A year after President Donald Trump signed his first executive order barring entry to people from Muslim-majority countries—and amid a legal challenge to the latest iteration of the travel ban—Muslim and immigrant advocates, as well as elected officials, vowed to continue resisting the policy.
On Jan. 27, 2016, Trump signed his first executive order barring entry to people from Muslim-majority countries. Those countries were Iraq, Syria, Libya, Iran, Somalia, Yemen and Sudan. Thousands—including the New York Immigration Coalition, which is among groups leading numerous protests against the travel ban—flocked to John F. Kennedy International Airport to assist individuals from impacted countries and protest the ban.
Two days before Trump signed the fiat, the New York Immigration Coalition, the New York City chapter of the Council on American-Islamic Relations and other groups held an emergency rally in Washington Square Park that drew more than 10,000 Muslim and non-Muslim New Yorkers.
Last week, the Supreme Court announced that it will be taking up a legal challenge to Trump’s third travel ban in the spring.
One year later, the New York Immigration Coalition and groups such as the Arab American Association of New York, the Islamic Center at New York University and HIAS, a global Jewish nonprofit that supports refugees, again gathered in Washington Square Park to mark the one-year anniversary.
Murad Awawdeh, the New York Immigration Coalition’s director of political engagement, said the day after the ban was signed, more than 5,000 people made their way to JFK to help get the 12 to 20 people who were detained in the airport out.
The day after, 30,000 New Yorkers marched from Battery Park to DHS and back, he said.
“Twelve consecutive actions every single day after that ban [was] signed and every day, people kept showing up like you are today,” Awawdeh said. “So we all have to take this moment to recommit ourselves. Last year’s our year of resistance. This year’s the year that we all rise together.”
He also pointed to ongoing negotiations between Trump and Congress over a bipartisan DREAM Act, noting that there is currently a stalemate.
“They’re discussing an immigration plan that is not an immigration plan that our communities will ever be able to live with because they are talking about destroying the fabric of families,” Awawdeh continued. “The party of family values has turned it’s back on its own values, and we’re talking about ending family reunification, ending the diversity visa, criminalizing the 11 million people who are here undocumented and this weak thing they are trying to do is pit us against each other and that will not work.”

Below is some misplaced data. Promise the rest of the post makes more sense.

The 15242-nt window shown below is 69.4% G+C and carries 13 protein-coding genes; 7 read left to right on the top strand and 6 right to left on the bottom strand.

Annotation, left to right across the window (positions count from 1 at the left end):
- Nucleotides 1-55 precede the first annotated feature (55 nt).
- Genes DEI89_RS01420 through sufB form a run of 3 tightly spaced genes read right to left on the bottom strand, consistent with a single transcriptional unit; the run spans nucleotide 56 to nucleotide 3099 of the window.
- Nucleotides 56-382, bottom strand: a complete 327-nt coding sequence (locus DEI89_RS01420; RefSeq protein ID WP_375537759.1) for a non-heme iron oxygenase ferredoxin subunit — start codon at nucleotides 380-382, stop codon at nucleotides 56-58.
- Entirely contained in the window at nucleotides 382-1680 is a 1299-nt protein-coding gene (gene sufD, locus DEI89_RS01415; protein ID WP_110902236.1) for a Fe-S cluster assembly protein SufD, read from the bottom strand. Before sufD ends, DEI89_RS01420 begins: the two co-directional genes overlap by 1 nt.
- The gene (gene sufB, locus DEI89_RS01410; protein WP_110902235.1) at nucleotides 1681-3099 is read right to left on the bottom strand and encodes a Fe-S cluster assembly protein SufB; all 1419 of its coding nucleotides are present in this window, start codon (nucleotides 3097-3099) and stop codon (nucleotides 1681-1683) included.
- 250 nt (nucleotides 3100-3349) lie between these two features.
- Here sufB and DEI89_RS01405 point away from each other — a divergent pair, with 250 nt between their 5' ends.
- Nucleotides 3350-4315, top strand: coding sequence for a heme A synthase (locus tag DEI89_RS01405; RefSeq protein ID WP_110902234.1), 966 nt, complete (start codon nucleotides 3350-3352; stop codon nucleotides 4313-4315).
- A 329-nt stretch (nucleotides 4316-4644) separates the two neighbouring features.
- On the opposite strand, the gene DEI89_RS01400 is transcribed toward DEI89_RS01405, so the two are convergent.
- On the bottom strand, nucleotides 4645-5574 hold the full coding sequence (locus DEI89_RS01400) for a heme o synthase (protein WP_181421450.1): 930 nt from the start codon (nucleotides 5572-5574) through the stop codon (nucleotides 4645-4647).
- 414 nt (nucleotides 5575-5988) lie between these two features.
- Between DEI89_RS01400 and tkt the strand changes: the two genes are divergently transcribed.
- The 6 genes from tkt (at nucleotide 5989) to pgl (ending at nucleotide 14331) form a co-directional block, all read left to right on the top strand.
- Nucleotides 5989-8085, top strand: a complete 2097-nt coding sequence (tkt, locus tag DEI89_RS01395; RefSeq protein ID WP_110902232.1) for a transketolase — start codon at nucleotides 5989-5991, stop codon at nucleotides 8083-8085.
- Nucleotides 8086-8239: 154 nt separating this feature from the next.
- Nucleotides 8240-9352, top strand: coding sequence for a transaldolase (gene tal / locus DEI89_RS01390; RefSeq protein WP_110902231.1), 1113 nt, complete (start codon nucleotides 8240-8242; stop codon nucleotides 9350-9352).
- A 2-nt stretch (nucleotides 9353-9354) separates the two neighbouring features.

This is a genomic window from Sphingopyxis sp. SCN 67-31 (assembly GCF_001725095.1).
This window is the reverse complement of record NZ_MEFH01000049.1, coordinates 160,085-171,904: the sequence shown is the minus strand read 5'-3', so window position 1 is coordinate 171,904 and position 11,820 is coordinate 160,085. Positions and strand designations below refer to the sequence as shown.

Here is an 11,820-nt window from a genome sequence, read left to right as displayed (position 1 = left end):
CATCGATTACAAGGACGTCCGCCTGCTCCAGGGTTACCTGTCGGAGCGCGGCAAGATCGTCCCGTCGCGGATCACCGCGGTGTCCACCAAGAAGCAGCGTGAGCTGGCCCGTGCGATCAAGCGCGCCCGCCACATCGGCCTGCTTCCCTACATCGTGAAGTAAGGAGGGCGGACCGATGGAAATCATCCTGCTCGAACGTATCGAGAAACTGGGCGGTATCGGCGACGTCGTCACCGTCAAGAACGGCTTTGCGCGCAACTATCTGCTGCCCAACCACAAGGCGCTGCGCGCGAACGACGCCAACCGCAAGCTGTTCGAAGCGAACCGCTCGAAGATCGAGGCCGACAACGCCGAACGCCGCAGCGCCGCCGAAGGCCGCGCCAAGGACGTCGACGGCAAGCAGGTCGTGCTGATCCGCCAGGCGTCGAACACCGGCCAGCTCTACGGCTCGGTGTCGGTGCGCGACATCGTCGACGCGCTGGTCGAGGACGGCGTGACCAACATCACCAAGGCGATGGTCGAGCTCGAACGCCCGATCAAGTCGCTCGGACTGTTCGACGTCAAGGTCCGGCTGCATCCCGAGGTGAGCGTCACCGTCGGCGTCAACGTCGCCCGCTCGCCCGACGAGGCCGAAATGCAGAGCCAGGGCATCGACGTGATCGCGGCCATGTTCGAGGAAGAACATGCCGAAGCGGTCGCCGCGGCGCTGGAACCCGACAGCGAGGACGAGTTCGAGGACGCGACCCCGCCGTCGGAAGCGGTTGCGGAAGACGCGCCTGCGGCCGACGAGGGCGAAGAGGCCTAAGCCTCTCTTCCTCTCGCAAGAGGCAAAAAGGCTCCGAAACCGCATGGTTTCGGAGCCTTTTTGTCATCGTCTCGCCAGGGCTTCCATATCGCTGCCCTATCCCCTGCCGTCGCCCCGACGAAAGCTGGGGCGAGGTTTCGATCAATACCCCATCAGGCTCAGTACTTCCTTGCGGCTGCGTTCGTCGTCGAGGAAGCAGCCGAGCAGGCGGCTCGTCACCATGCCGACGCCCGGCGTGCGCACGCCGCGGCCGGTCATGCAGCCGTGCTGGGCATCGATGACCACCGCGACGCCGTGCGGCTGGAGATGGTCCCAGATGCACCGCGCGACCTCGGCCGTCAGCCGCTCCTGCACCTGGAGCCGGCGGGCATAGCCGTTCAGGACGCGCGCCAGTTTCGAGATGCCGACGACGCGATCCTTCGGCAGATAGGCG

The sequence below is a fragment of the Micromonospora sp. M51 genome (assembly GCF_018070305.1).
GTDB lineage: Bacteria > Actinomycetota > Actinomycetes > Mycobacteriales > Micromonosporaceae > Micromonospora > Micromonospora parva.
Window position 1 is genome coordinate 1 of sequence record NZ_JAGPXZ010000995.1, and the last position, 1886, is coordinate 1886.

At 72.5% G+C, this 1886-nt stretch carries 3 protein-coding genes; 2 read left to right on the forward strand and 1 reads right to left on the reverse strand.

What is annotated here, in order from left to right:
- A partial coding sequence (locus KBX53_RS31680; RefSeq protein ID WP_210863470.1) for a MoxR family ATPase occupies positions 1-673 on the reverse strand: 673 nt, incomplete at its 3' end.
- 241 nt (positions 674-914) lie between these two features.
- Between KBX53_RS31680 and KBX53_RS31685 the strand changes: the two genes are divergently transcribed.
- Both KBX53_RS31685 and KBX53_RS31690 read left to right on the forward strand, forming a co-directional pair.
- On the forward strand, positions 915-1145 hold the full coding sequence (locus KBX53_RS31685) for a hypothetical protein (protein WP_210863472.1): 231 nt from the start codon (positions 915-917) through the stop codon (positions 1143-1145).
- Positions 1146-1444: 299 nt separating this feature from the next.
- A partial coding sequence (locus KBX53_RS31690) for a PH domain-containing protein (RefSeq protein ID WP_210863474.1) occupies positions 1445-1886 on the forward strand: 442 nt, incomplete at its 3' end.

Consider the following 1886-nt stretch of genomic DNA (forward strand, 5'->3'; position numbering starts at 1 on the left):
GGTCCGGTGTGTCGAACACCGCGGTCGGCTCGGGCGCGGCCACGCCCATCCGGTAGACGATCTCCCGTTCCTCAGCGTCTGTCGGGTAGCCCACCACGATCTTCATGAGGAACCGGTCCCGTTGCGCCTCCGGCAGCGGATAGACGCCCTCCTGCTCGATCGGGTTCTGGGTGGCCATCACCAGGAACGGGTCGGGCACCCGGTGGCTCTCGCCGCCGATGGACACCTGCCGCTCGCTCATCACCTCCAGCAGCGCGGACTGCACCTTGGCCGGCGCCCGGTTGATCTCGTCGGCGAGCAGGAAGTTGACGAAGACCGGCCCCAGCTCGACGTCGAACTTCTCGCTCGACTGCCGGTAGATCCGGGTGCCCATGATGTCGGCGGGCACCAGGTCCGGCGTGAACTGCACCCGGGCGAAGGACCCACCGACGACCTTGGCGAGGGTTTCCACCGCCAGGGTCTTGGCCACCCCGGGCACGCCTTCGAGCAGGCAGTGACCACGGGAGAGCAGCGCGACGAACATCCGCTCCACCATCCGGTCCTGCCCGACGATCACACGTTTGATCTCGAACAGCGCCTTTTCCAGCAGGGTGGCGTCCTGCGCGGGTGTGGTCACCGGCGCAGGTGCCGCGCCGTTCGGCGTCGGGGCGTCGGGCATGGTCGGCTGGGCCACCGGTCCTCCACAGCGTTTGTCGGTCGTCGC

Speakers noted the ongoing fight for Temporary Protected Status, a program for people from nations experiencing humanitarian crises. Trump ended TPS for Sudan, Haiti, Nicaragua and El Salvador.
The New York Immigration Coalition also hosted a Jummah prayer—a congregational prayer Muslims hold every Friday—where Muslims were seen praying along with non-Muslims encircling them in a show of solidarity.
Brooklyn Councilman Carlos Menchaca, chairman of the City Council’s Committee on Immigration, told the crowd he expects to have a tough job in the coming year dealing with the Trump administration’s immigration agenda.
“The work we have in front of us is gonna be difficult and the kind of work and the kind of resistance is not just in Washington, it’s in New York State in Albany and it’s here in our own city,” Menchaca said.
On Sept. 24, the third iteration of the travel ban included Chad, Iran, Libya, North Korea, Syria, Venezuela, Yemen and Somalia. Six out of those eight countries are Muslim-majority countries. On Oct. 17, two federal judges issued temporary injunctions, and on Dec. 4, the U.S. Supreme Court struck them down.
Mariyamou Drammeh, 21, a student from NYU who is Gambian and Muslim, told Observer she felt encouraged by the presence of non-Muslim supporters. She encouraged Muslims and non-Muslims to continue showing up and making their voices heard.
“We don’t recognize how even that one phone call, that one presence at a rally can make a difference but it does,” Drammeh continued. “So I think that’s sort of how we have to operate moving forward, and we’ve been really successful in doing that [in] the past year, with rallies and people really responding quickly to things that are going on in the immigrant community.”